• Some will be looking for those grades or an equivalent, e.g. A*AC may be enough
  • They might ask for BBB, but be much more flexible once results are out, and let you in with much lower grades such as CCC.

Which? University produce a helpful guide that shows you what previous students on degree courses actually achieved to get on to it. Although you may see some big differences, the entry requirements on the university’s website should form the basis of your decision whether to apply.

There is also the added inconvenience of universities being allowed to change its entry requirements within the UCAS cycle, up until the point you are made a conditional offer.

This means you could apply for a course thinking they only require BBC at A level, but then make you a conditional offer of BBB. You can choose to decline this offer, but if you accept, it will not be changed.
If you’re currently studying for your A levels and worried about what might happen on results day, take a look at our A Level Results Day Guide to make sure you’re fully prepared.

Subject blacklists

Over the years, there has been increasing unrest about subject choices for entry to higher education, with many calling for universities to be more transparent with their requirements. This has been a particular concern since 2010 when news broke of the UK’s top universities secretly blacklisting banned non-traditional subjects, which are usually offered by comprehensives rather than private schools. Aside from the handful of universities that provide a list of non-preferred subjects, it is thought this list includes subjects such as Business Studies, Art and Design, and Drama.

Therefore it seems wise to take note of any such details on a university’s website, and if further research leaves you with any doubts over whether a particular subject would be accepted, then it’s probably best to choose something on their essential or preferred list of subjects instead.

Although Daniel chose to take Business Studies A level, it won’t affect him in this case as he did not study the required Mathematics A level.

Choosing the right A-levels

For the Daniels of this world, who are currently studying for their GCSEs and know what path they want to follow, choosing the right A level subjects is critical. This means looking at university degrees as early as Year 11, and checking their specific entry requirements for the course(s) you’re interested in.

If you’re not sure what you want to study at university after your A levels, or are unsure whether university is even the right step for you, it is recommended you take two “facilitating” subjects, which allow you to keep your options open. These subjects include:

  • Biology
  • Chemistry
  • English Literature
  • Geography
  • History
  • Physics
  • Modern and classical languages
  • Maths and further maths

For information about these facilitating subjects, and how to make the right post-16 choices for studying at a leading university can be found at The Russell Group’s Informed Choices guide. It also includes advice from admissions experts on the best subject combinations for a number of university courses, as well as the best options if you want to keep things open.

Our dedicated section to Choosing Your A Levels at Studential.com takes you through other factors to consider when making decisions, such as enjoyment, syllabus content, personal strengths, and overall workload.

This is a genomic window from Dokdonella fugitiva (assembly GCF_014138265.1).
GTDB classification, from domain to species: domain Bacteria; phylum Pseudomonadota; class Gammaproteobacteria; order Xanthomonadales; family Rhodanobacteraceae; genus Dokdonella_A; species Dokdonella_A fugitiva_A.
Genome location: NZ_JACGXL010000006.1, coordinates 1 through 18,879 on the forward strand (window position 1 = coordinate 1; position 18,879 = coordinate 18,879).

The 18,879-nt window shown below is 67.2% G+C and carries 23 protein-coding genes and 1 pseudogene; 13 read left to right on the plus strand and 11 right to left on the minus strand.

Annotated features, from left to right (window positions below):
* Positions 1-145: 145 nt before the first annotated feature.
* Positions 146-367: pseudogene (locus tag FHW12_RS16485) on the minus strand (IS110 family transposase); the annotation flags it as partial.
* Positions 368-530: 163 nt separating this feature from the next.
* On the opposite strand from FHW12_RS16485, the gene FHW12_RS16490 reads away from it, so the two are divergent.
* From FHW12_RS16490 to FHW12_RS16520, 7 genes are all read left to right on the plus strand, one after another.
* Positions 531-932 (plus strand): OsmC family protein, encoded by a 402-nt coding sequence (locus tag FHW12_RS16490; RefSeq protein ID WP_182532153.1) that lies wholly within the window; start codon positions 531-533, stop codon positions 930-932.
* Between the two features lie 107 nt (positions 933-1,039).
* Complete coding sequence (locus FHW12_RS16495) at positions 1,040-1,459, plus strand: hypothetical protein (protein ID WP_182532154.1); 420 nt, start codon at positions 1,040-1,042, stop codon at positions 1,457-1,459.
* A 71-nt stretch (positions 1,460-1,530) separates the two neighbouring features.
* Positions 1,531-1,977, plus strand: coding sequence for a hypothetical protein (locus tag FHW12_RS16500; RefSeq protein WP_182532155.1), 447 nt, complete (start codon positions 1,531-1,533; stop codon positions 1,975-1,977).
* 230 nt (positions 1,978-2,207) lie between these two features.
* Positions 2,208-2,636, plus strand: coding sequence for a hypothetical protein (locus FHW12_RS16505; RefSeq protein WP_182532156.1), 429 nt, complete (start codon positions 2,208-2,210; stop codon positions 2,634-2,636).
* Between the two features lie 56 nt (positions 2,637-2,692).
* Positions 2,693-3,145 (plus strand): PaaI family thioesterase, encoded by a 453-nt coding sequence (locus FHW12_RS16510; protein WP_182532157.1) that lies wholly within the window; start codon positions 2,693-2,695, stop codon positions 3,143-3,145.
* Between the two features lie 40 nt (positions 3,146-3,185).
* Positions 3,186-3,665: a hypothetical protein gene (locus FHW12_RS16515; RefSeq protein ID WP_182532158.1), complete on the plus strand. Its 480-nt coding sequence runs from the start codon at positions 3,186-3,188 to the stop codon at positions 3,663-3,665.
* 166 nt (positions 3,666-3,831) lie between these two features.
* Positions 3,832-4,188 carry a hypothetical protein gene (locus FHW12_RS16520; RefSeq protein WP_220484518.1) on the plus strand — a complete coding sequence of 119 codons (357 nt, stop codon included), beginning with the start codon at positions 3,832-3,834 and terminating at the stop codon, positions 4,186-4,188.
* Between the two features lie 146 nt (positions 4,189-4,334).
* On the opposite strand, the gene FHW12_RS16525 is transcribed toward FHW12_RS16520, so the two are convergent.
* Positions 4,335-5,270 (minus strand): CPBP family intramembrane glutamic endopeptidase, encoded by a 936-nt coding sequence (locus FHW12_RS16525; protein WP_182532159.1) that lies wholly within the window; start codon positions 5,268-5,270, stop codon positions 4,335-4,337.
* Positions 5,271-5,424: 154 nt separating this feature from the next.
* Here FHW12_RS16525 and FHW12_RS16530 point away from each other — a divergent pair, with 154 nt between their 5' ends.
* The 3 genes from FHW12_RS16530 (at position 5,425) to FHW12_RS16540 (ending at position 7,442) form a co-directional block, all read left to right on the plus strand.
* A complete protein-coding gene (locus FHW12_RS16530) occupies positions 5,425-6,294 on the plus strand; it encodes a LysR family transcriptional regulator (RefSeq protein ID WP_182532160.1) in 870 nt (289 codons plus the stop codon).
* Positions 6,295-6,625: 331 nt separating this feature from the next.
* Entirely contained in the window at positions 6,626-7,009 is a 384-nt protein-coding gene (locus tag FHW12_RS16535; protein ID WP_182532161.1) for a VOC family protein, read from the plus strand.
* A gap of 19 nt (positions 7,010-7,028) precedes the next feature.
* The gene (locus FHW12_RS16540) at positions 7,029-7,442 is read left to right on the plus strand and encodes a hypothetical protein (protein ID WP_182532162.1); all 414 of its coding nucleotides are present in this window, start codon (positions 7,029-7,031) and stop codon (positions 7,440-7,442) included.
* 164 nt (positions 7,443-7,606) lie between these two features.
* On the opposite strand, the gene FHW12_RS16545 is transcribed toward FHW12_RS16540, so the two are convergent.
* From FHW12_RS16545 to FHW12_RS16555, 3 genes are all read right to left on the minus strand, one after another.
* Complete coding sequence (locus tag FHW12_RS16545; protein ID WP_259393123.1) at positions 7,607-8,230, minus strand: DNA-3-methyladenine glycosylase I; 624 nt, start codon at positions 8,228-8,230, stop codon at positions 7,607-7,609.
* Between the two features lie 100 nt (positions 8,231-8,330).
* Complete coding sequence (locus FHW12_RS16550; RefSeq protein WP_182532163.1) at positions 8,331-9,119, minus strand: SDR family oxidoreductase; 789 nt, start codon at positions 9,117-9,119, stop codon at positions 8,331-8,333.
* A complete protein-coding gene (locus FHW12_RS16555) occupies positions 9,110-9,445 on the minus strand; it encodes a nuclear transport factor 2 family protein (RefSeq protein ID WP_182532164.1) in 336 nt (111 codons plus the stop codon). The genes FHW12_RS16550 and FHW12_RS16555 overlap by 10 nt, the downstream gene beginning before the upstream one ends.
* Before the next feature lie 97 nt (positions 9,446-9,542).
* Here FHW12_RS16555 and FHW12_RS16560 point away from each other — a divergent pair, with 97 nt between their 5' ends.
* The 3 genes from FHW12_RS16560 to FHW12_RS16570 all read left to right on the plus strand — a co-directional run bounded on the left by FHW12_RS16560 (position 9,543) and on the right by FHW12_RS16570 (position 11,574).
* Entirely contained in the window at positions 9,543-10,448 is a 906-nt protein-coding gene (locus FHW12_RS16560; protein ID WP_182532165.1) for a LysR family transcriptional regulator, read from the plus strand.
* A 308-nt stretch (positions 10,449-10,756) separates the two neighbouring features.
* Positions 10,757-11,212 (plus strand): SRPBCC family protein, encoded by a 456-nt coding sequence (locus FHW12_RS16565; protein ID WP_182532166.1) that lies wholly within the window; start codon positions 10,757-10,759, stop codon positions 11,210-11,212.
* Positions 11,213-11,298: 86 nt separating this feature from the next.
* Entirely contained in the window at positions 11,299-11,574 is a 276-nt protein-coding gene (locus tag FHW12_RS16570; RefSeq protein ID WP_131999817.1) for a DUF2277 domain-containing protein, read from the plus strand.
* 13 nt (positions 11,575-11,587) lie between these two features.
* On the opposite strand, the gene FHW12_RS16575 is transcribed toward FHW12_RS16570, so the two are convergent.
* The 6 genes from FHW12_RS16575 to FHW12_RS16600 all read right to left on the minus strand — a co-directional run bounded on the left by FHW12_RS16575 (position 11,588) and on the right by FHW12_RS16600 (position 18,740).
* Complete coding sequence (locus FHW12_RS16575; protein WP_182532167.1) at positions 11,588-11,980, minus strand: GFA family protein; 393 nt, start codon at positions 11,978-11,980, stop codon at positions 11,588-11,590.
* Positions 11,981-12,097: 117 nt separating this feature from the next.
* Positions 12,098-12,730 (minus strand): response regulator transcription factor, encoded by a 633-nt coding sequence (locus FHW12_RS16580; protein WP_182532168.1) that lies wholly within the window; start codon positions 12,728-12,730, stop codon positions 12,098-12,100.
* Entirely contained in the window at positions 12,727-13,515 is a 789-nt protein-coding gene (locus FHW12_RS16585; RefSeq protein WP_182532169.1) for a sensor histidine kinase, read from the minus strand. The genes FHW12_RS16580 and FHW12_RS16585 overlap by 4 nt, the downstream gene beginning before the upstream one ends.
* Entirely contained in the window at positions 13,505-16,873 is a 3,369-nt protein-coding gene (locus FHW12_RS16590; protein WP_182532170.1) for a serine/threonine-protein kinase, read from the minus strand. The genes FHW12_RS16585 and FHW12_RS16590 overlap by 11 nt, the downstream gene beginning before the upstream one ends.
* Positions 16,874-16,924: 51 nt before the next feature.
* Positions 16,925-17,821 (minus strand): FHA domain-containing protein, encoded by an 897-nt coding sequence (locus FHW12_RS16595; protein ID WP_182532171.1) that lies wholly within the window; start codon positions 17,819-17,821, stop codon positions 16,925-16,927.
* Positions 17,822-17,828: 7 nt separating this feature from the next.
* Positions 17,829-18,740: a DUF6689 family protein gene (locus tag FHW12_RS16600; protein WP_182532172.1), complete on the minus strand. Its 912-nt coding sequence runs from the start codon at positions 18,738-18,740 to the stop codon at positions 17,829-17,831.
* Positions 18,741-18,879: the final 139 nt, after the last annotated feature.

With demand for undergraduate courses at an all-time high, universities have tightened their admissions policies.

This means GCSE students should also be aware that taking certain “soft” subjects may shut them out from prestigious institutions such as Oxford, Cambridge, Durham, and Bristol. Some have even chosen to produce a list of preferred and less preferred subjects, including Sheffield, LSE and UCL, with many universities now explicitly stating they do not accept General Studies or Critical Thinking as an entrance subject, and only as a fourth, extra subject.

If you’re already studying for your A levels, or equivalent qualifications, Which? University have produced an Explorer tool that allows you to input your subjects and find out what you can do with them at university

Daniel’s future (and yours)

Daniel knows that a higher education is important for getting ahead in the motorsport industry, but so is gaining lots of experience to become an outstanding applicant in the field. So for now, Daniel has decided to try and enter his chosen career by looking for relevant employment once he has finished his further education studies, rather than spend at least another year trying to complete a Mathematics A level.

He already has a lot of appropriate experience under his belt (which would have looked great on his UCAS personal statement), including marshalling at rally events and volunteering at a local race track. Daniel also hopes that keeping up with the latest motorsport news and developments through magazines and the Motorsport Industry Association’s website will impress potential employers. Daniel sees it as a bonus if he can earn money while learning, and even thinks the experience he will gain from working over the next few years will help put him ahead of his graduate counterparts. However, he hopes his story will serve as a warning to those who have dreams of a specific career.

If you’re like many 16 year olds, and have no idea what you want to do for a career, take steps to ensure your options are left open. As mentioned earlier, a good place to start is the Russell Group’s Informed Choices guide, and their list of facilitating subjects.

Choosing at least two of these will guarantee you being considered by (and hopefully getting offers from) the top universities in the UK (depending on your predicted final exam grades).

If you decide that university isn’t for you, then at least you will have a good grounding in some solid subjects to help you on the way to a career via an alternative route. If you’re struggling to choose which ones to take, then play to your strengths and/or opt for those you enjoy the most. Again, take a look at our factors to consider when choosing your A levels to help you make the best choices for you.

However, if you’re currently in Year 11 at school or college, and have your heart set on a particular future, don’t be the next Daniel - start investigating now what subjects you need to study to make sure you can pursue it later on.